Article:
Huntaway Breed Profile

Have you been watching Lambing Live and interested to know more about the Huntaway? Francesca from Pet365 talks about this special breed, and why it is so special.


The huntaway is a type of sheep herding dog from New Zealand. This breed is also known as the New Zealand huntaway and the New Zealand sheepdog. Huntaways were bred by New Zealand sheep ranchers for use in the unique circumstances found in New Zealand sheep ranching. In New Zealand, the sheep herds can be quite massive numbering in the thousands, and the sheep range over large distances while grazing. The shepherd needed a dog that was capable of rounding up these large herds and driving them away from the shepherd toward the sheep folds.

The huntaway differs from many of the more well-known herding dogs such as border collies that use eye to control the sheep. The huntaway utilizes its deep, strong bark to round up and drive the sheep. In order to develop the right type of sheep herding dog, the bloodhound, beuceron, rottweiler, and German shepherd were used to help create the huntaway breed.

Physical Attributes

Because huntaways are more prized for their working abilities than for their appearance, the breed has quite a variation in its physical attributes. Most huntaways are black with tan markings on the face and legs. Some members of the breed are as small as 40 pounds, but some members of the breed weigh in at over 80 pounds. In height, huntaways on the small side stand about 20 inches at the shoulder. Larger huntaways top out at around 27 inches in height at the shoulder. Huntaways have either tip ears or ears that hang completely down like a hound. Most of these dogs have short hair, but there are long-haired huntaways that are called “beardies.”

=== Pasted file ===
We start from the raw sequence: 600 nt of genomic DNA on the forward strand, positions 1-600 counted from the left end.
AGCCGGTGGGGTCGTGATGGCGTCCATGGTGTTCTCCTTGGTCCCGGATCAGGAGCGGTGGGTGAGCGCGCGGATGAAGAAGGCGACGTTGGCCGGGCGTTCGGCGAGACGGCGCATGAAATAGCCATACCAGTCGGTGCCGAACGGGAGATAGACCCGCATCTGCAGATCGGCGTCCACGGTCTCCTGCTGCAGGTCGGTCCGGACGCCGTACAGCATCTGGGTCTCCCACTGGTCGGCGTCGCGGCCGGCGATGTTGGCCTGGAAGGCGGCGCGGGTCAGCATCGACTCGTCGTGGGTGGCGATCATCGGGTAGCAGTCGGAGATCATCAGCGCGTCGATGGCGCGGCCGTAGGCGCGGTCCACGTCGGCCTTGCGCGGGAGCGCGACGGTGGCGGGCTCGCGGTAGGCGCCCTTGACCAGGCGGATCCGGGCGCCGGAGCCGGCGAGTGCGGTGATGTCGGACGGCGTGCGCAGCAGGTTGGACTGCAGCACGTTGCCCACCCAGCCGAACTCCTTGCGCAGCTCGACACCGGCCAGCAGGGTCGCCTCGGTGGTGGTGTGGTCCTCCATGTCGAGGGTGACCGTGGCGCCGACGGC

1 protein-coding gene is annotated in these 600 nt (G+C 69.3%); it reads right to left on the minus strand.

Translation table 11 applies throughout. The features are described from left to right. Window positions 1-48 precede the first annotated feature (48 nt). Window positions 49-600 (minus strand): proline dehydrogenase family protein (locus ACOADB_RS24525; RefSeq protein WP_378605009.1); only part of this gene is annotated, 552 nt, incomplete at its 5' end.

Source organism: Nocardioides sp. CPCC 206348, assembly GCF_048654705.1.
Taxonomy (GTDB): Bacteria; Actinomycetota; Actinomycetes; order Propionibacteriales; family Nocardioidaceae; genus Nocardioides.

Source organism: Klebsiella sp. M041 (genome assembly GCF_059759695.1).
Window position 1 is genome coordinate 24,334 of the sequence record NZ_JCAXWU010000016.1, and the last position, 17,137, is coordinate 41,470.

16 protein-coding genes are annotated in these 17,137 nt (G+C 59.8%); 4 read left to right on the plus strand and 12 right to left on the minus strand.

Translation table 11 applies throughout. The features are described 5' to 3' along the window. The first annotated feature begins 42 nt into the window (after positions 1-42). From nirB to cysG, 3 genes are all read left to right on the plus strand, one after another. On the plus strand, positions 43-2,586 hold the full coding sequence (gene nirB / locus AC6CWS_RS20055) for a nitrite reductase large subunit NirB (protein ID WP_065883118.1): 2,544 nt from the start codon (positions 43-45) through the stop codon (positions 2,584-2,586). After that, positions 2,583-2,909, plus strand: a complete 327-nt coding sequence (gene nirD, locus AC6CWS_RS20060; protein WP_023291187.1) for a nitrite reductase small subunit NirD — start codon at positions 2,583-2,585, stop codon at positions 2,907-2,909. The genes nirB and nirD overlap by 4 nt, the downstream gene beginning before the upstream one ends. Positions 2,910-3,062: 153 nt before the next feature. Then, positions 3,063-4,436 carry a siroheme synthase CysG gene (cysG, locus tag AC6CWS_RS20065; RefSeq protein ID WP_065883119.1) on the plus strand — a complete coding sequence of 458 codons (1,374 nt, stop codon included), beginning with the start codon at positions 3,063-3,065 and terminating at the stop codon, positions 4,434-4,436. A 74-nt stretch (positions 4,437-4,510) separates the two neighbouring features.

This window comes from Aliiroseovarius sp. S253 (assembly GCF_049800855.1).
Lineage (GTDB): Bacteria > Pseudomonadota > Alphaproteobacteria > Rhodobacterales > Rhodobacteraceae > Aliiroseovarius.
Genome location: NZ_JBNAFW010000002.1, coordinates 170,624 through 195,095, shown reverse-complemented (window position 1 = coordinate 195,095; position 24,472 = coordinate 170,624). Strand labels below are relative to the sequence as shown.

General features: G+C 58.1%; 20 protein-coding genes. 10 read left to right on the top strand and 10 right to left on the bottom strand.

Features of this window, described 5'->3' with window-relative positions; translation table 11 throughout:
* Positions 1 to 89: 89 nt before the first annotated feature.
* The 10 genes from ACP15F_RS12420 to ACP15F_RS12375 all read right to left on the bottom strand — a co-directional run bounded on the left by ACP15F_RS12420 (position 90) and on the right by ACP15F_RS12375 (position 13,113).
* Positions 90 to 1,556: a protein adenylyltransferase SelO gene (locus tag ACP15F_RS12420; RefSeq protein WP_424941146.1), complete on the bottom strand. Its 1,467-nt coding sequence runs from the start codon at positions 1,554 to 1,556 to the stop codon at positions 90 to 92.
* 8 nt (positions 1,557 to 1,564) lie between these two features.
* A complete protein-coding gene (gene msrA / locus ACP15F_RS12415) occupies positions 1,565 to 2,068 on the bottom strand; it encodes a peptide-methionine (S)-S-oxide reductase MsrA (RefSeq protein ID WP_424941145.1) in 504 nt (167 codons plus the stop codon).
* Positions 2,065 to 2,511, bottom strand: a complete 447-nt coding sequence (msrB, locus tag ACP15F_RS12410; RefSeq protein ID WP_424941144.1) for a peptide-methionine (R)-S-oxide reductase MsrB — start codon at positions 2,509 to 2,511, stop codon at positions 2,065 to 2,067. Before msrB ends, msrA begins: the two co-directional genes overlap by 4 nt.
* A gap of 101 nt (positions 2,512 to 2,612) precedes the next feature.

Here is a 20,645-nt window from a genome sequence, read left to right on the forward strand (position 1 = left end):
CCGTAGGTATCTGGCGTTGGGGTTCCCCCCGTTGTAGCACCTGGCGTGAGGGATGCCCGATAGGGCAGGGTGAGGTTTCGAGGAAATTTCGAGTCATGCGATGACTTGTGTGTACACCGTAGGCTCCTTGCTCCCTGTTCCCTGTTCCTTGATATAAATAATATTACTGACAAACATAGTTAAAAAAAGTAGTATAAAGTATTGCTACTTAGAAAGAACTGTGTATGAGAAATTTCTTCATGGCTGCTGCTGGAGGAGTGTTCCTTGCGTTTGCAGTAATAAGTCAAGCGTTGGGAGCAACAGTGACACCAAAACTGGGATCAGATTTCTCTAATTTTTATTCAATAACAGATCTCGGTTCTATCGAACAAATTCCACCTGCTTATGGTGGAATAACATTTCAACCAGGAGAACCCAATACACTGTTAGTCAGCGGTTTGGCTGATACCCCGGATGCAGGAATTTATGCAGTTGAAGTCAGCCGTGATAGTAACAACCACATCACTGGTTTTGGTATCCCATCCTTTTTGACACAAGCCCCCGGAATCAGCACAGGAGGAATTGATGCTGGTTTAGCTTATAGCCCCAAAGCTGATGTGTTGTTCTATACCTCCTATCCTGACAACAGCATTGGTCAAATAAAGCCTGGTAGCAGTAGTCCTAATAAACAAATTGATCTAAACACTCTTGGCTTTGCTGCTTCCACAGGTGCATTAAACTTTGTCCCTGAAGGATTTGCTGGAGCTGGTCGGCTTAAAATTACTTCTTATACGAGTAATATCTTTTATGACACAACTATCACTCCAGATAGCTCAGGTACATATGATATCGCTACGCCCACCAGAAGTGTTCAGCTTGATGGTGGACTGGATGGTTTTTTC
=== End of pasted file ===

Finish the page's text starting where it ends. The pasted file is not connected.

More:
This breed is known for its rugged endurance. They can work sheep all day, and they never seem to tire out. After driving the flock to the fold, they still have enough energy to walk across the backs of sheep and keep the flock moving into the pens or through the sheep dip troughs.

Huntaways make great working dogs. They are not really suitable as guard dogs. Most huntaways have a friendly personality with people, and they are not considered to be an aggressive breed. Many members of this breed can become what are known as “one man dogs.” These dogs will only respond to commands from one person, and they are only affectionate towards that one person.

The huntaway’s short-length coat makes for easy grooming. They need to be brushed out a couple of times each week. They should be bathed as necessary.


This is a very hardy breed of dog. They have very few of the congenital health problems that are often found in pedigreed dogs. One of the major health concerns of owner’s of these dogs is related to injuries that may occur as a result of hard work and play.

For their size, huntaways enjoy a slightly longer than average lifespan. Huntaways often live to be between 12 and 14 years of age. As with most dogs, cancer is the number one killer of older huntaways.